“Change the World” is a huge throwaway phrase most of the time, so I’ll temper this answer by saying that I think the benefits of ethical travel can bring sustainable commerce, awareness and much needed support to areas on the map that would be destroyed if it weren’t for travellers demanding they remain as natural as possible.

Long-term investment in national parks, ecotourism, regenerative and integrated agriculture, for example, that help build community-based employment and destinations for travellers plays a significant role in preserving our natural world.

Are you seeing positive change happening in responsible travel?

In some areas, yes. My wife and I were recently in Montana, visiting some friends in Yellowstone National Park.

We hiked and flew fished in some of the most pristine wilderness and waterways left on earth, in a country with over 300 million people.

The long-term vision of that area for an integrated community with continued innovation in land management, tourism practices, water and agriculture has worked well over the 20 years I’ve been visiting.

South Africa, which has been hit with devastating poaching numbers over the last four to five years, is now starting to turn good again with massive investment extending the open fenced area of Kruger National Park.

We recently saw a project and saw first-hand what positive responsible development can do for wildlife and communities based on sustainable wildlife tourism.

Is there a particular moment or milestone in your life, that changed your outlook and inspired you to want to make a change?

Probably not a lightning bolt moment, more a long period of pervasive change bought about by countless experiences in the same regions over many years.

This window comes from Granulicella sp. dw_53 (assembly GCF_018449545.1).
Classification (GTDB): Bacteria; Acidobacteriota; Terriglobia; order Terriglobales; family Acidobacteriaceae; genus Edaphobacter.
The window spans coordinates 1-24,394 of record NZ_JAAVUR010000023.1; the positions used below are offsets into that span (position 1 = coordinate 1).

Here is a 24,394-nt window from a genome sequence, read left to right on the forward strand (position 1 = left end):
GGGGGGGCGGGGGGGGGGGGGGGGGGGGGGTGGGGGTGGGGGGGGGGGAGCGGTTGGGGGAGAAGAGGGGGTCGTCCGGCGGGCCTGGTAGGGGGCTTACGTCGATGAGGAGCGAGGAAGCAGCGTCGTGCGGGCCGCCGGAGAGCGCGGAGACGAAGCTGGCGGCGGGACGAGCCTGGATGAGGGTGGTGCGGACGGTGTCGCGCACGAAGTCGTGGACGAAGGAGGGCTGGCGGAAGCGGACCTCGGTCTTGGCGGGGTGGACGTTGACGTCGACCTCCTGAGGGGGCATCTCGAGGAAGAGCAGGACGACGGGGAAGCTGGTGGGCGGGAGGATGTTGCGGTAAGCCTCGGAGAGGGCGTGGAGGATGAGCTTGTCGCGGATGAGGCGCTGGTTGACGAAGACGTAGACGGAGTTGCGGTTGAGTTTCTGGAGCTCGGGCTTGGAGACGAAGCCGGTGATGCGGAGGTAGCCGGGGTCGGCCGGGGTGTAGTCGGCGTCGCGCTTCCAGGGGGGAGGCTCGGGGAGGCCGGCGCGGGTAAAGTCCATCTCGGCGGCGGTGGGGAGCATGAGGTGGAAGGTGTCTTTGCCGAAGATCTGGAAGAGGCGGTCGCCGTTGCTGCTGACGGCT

Re-visiting an area many times over a period allows you to witness the macro and micro changes and take stock of the impact people have, not just in a natural sense but on communities and culture as well. 

It just made me realise that life could be so much more fulfilling when you not only do what you love but also make a positive impact on other peoples’ lives.

I often hear people say things like, “I went back to an epic surf break in Indo after 10-years, and there was plastic everywhere, and all the kids were asking me for money! Before it was just laughing kids spearing fish in the lagoon and pristine beaches.”

The Rufunsa Rhino Conservancy

What advice would you give to people wanting to travel more responsibly?

What’s been really important for us in the last few years is offsetting our carbon at scale by planting trees to cover 20-30 times plus what we use as a family on our trips in carbon.

Some other things we always look at are the credentials of the operations, by taking into consideration such as:

Again, I can’t preach to anyone, as we as a family always need to do more and more each time we plan a trip to make sure it is as responsible as possible.

But bringing your own awareness and taking responsibility for your own choices and actions are definite and very positive first steps.

Find out more:

How can you travel to change the world?

Congratulations! By reading this post and taking some of these insights on board, you’ve already made a difference.

Now you can easily create your own impact by sharing your newfound knowledge. Share this link with a friend you think would be interested, or post it on your own social media.

Ultimately, it all comes down to staying curious, keeping yourself up-to-date and making yourself accountable for your actions on your travels.